A DEVASTATED husband who accepted an out-of-court settlement for the pain and suffering his wife experienced at the Royal Blackburn Hospital said he hopes she will now finally be able to rest.

Sophoullis Kyriacou pursued a claim against East Lancashire Hospitals NHS Trust arising out of the circumstances leading to the death of his wife, Maggie, 48, in August 2011 from multiple organ failure.

The dad-of-one claimed during a 10-day hospital stay the care his wife received immediately before her death fell below what he expected.


Although not admitting liability, trust directors agreed an out-of-court settlement.

Mr Kyriacou said he had been fighting for justice for five years and ‘no amount of money could make up for what happened’.

Having been diagnosed with multiple sclerosis in 1992, Mrs Kyriacou started to experience abdominal pain and had her gallbladder removed in 2004. 

However the pain continued and after numerous trips to doctors and the hospital, she was eventually diagnosed with pancreatitis and admitted to the Royal Blackburn Hospital on August 15, 2011. 

She passed away in her husband’s arms 10 days later. 

Mr Kyriacou claims staff insensitively discussed the ‘do not resuscitate’ procedure in earshot of his wife and he raised concerns about decisions made regarding feeding her in the days before she died. 

He said: “Two days before Maggie died she was looking very chirpy. 

“For five years I have been doing this. I have been fighting for her. I just want to close the chapter and let Maggie rest.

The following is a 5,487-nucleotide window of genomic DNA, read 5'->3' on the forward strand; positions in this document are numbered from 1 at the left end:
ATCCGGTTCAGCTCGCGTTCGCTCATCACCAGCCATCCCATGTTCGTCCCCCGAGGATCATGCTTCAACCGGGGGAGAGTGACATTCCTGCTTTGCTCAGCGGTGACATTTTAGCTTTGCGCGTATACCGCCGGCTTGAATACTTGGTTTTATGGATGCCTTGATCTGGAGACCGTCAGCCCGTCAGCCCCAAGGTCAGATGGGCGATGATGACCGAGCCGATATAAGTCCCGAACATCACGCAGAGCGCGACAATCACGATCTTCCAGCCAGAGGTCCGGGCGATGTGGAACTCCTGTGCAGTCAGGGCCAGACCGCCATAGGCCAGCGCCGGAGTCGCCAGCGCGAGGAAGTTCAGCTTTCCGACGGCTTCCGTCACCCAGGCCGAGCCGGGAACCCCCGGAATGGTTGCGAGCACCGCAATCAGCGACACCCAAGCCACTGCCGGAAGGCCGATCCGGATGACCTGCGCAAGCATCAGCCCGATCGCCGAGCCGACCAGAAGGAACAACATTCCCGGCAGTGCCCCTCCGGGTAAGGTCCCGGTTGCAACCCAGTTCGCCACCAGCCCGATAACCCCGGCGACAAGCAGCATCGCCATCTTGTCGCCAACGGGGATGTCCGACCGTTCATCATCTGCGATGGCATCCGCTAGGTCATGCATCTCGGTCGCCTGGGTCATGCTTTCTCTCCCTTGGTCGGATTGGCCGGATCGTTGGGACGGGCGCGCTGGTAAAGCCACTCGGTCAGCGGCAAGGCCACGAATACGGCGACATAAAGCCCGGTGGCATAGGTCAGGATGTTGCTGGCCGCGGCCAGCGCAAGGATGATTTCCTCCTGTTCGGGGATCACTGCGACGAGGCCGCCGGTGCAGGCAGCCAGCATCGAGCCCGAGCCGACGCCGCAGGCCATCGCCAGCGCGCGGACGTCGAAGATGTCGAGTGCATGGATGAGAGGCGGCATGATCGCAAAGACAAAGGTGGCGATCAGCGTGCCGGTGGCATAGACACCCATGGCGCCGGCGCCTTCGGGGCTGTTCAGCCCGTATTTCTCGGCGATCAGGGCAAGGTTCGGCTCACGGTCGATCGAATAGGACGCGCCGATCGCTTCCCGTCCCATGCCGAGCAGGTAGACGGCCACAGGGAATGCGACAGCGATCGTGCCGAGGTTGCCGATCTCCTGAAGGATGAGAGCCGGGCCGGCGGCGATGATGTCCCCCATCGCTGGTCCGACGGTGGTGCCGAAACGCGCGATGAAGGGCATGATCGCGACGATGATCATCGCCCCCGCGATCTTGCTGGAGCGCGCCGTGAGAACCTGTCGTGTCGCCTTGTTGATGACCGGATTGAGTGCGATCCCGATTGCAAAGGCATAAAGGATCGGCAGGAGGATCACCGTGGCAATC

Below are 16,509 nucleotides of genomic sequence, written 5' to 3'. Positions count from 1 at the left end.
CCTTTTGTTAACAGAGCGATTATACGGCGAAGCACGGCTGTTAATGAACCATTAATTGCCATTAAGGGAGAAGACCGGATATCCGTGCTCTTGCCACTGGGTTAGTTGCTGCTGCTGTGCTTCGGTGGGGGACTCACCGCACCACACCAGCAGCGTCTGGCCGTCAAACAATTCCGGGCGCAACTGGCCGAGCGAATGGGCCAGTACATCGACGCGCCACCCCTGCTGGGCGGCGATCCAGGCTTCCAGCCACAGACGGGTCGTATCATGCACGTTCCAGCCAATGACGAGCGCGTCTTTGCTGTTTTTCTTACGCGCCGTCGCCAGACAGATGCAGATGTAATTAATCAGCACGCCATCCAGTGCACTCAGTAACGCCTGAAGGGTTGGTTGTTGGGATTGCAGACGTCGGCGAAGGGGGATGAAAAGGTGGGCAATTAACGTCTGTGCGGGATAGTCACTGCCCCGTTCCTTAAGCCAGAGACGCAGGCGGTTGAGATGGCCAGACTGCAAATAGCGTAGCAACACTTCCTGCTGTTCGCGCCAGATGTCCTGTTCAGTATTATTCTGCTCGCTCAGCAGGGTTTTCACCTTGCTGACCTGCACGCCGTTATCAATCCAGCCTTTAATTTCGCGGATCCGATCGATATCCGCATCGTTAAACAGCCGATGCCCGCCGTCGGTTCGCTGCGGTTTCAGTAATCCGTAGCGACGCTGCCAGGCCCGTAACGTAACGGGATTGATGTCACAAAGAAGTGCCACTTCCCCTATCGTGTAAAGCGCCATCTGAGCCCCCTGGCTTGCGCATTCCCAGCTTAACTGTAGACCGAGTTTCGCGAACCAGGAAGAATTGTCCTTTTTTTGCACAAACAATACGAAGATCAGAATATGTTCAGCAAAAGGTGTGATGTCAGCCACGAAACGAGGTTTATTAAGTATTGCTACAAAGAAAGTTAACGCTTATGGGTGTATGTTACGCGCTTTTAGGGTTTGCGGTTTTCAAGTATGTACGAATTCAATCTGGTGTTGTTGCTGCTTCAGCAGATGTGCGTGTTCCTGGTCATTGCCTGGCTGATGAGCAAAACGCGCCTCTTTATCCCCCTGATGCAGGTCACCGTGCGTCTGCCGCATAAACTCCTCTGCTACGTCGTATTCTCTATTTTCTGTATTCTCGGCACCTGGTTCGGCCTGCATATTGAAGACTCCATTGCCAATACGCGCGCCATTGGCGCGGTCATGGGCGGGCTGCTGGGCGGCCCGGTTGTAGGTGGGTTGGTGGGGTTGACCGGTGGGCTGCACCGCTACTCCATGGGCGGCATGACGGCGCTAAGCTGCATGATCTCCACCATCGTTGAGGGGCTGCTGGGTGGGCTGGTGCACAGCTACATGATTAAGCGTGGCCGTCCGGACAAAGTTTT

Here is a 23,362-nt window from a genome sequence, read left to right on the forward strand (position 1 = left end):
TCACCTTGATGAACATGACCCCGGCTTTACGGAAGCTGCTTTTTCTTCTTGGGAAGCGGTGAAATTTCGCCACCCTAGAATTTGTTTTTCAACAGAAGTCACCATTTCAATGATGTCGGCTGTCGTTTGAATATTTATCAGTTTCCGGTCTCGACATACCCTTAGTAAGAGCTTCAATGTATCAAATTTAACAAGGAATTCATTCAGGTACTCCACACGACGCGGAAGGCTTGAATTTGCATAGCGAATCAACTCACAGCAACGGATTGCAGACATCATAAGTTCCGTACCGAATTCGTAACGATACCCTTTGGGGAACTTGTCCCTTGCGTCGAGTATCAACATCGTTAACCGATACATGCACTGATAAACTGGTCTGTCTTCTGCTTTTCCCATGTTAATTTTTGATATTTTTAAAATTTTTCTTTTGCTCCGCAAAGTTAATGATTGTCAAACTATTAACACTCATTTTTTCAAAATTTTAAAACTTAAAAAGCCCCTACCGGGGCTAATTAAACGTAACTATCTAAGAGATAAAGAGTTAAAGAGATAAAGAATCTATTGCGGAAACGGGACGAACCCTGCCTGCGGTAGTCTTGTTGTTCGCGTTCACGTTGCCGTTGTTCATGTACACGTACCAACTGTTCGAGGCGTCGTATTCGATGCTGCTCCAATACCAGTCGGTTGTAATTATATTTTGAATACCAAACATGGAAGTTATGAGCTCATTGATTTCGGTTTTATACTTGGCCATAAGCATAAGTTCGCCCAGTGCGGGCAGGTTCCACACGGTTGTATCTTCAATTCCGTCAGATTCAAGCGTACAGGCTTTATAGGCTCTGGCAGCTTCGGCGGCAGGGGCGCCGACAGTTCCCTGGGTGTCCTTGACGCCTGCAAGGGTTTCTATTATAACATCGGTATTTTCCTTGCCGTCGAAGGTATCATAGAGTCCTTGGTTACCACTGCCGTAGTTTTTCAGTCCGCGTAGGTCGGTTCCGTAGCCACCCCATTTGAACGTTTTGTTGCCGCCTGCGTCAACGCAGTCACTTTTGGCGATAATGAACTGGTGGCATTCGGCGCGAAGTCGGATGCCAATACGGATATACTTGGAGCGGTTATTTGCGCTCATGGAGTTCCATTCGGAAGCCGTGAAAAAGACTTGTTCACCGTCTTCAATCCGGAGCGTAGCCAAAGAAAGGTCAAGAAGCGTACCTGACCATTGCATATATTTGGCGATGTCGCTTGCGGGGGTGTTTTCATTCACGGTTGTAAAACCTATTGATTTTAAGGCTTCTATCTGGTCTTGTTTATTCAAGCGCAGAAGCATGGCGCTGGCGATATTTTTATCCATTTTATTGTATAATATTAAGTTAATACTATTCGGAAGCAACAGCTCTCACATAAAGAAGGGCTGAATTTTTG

“It won’t bring Maggie back. It was not about the settlement, it was about them admitting they made a mistake.” 

The 54-year-old said he did not consider giving up in the five years it took to reach an agreement. 

“I wanted some closure,” he said. 

“There was a time when I was chasing and chasing, but I am tenacious. 
“I needed to do this for Maggie. I wanted it to be recognised.” 

Mr Kyriacou said his wife suffered pain for eight years despite having her gallbladder removed.

Describing his wife as his soul mate, he said: “Maggie was a pub singer and used to sing in working men’s clubs across the north west and Yorkshire. 

“Everybody loved her. She would do anything for anybody. She was a chirpy Lancashire lass.” 

The pair met in London when she was 19 and working as a social worker before they moved to Lancashire together. 

They married in 1987, settled in Blackburn and had a daughter Nikki, who is now 27. 

Mr Kyriacou, of Sunnybower Close, Blackburn said: “The oldest memories stick, but you cannot delete things and watching her deteriorate and the treatment in the hospital scared me, but I try to focus away from it. 

“You see something on the television and it triggers it off. It is something you learn to live with. 

“You have good days and bad days. Anniversaries and Christmas are hard. There is always that empty feeling. 

“If the hospital had tried to give her the best fighting chance I would say ‘I miss you’, but that was your time. For me, I think these people failed her. 
“It is about finally getting justice after five years. 

“It was 10 days of pain and suffering, but also the many years she suffered before. She did not have a fair chance or fight.” 

A spokeswoman for the East Lancashire Hospitals NHS Trust: “Mr Kyriacou pursued a claim against the trust arising out of the circumstances leading to the death of his wife, Margaret.

“The trust investigated the allegations made and, whilst no admissions of liability were made, a decision was taken to settle the claim amicably rather than proceed to litigation.

“We wish Mr Kyriacou well for the future.”